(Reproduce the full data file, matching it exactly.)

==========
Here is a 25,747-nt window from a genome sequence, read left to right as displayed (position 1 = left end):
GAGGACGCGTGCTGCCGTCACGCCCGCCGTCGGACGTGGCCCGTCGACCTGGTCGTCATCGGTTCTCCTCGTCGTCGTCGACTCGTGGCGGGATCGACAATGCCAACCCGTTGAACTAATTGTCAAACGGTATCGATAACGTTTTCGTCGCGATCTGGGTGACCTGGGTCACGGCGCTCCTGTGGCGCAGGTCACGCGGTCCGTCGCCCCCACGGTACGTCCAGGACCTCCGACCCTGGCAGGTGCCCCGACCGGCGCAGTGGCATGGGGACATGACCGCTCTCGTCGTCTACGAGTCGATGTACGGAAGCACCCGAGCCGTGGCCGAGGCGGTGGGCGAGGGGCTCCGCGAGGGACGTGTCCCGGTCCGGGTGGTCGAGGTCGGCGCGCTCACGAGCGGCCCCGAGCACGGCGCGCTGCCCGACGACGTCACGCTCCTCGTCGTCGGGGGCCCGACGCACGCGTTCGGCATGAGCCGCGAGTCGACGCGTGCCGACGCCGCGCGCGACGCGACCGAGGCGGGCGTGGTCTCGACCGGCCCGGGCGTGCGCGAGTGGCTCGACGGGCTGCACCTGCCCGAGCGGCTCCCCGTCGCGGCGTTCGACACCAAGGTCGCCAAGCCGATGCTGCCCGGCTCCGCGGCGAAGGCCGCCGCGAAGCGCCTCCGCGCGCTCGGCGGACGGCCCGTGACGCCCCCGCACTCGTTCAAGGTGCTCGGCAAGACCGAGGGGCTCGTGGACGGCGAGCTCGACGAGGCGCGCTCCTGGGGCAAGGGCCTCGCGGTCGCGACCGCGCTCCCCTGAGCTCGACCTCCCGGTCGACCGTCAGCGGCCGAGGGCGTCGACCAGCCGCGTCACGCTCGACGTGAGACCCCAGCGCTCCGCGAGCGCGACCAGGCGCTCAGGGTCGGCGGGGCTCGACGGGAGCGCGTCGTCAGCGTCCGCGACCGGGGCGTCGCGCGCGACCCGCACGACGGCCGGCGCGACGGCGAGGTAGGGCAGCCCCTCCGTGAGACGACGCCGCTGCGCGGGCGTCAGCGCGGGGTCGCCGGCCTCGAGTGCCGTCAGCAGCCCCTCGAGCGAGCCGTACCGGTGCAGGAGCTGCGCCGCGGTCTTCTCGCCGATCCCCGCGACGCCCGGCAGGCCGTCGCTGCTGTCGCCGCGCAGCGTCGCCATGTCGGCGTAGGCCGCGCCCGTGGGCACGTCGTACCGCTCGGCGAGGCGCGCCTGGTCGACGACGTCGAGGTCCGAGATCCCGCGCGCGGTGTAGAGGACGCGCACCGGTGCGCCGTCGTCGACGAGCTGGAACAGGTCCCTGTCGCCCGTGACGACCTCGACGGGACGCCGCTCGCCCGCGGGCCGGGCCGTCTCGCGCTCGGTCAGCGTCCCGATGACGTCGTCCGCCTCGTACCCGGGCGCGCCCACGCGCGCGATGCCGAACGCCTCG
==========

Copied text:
Here is a 25,747-nt window from a genome sequence, read left to right as displayed (position 1 = left end):
GAGGACGCGTGCTGCCGTCACGCCCGCCGTCGGACGTGGCCCGTCGACCTGGTCGTCATCGGTTCTCCTCGTCGTCGTCGACTCGTGGCGGGATCGACAATGCCAACCCGTTGAACTAATTGTCAAACGGTATCGATAACGTTTTCGTCGCGATCTGGGTGACCTGGGTCACGGCGCTCCTGTGGCGCAGGTCACGCGGTCCGTCGCCCCCACGGTACGTCCAGGACCTCCGACCCTGGCAGGTGCCCCGACCGGCGCAGTGGCATGGGGACATGACCGCTCTCGTCGTCTACGAGTCGATGTACGGAAGCACCCGAGCCGTGGCCGAGGCGGTGGGCGAGGGGCTCCGCGAGGGACGTGTCCCGGTCCGGGTGGTCGAGGTCGGCGCGCTCACGAGCGGCCCCGAGCACGGCGCGCTGCCCGACGACGTCACGCTCCTCGTCGTCGGGGGCCCGACGCACGCGTTCGGCATGAGCCGCGAGTCGACGCGTGCCGACGCCGCGCGCGACGCGACCGAGGCGGGCGTGGTCTCGACCGGCCCGGGCGTGCGCGAGTGGCTCGACGGGCTGCACCTGCCCGAGCGGCTCCCCGTCGCGGCGTTCGACACCAAGGTCGCCAAGCCGATGCTGCCCGGCTCCGCGGCGAAGGCCGCCGCGAAGCGCCTCCGCGCGCTCGGCGGACGGCCCGTGACGCCCCCGCACTCGTTCAAGGTGCTCGGCAAGACCGAGGGGCTCGTGGACGGCGAGCTCGACGAGGCGCGCTCCTGGGGCAAGGGCCTCGCGGTCGCGACCGCGCTCCCCTGAGCTCGACCTCCCGGTCGACCGTCAGCGGCCGAGGGCGTCGACCAGCCGCGTCACGCTCGACGTGAGACCCCAGCGCTCCGCGAGCGCGACCAGGCGCTCAGGGTCGGCGGGGCTCGACGGGAGCGCGTCGTCAGCGTCCGCGACCGGGGCGTCGCGCGCGACCCGCACGACGGCCGGCGCGACGGCGAGGTAGGGCAGCCCCTCCGTGAGACGACGCCGCTGCGCGGGCGTCAGCGCGGGGTCGCCGGCCTCGAGTGCCGTCAGCAGCCCCTCGAGCGAGCCGTACCGGTGCAGGAGCTGCGCCGCGGTCTTCTCGCCGATCCCCGCGACGCCCGGCAGGCCGTCGCTGCTGTCGCCGCGCAGCGTCGCCATGTCGGCGTAGGCCGCGCCCGTGGGCACGTCGTACCGCTCGGCGAGGCGCGCCTGGTCGACGACGTCGAGGTCCGAGATCCCGCGCGCGGTGTAGAGGACGCGCACCGGTGCGCCGTCGTCGACGAGCTGGAACAGGTCCCTGTCGCCCGTGACGACCTCGACGGGACGCCGCTCGCCCGCGGGCCGGGCCGTCTCGCGCTCGGTCAGCGTCCCGATGACGTCGTCCGCCTCGTACCCGGGCGCGCCCACGCGCGCGATGCCGAACGCCTCG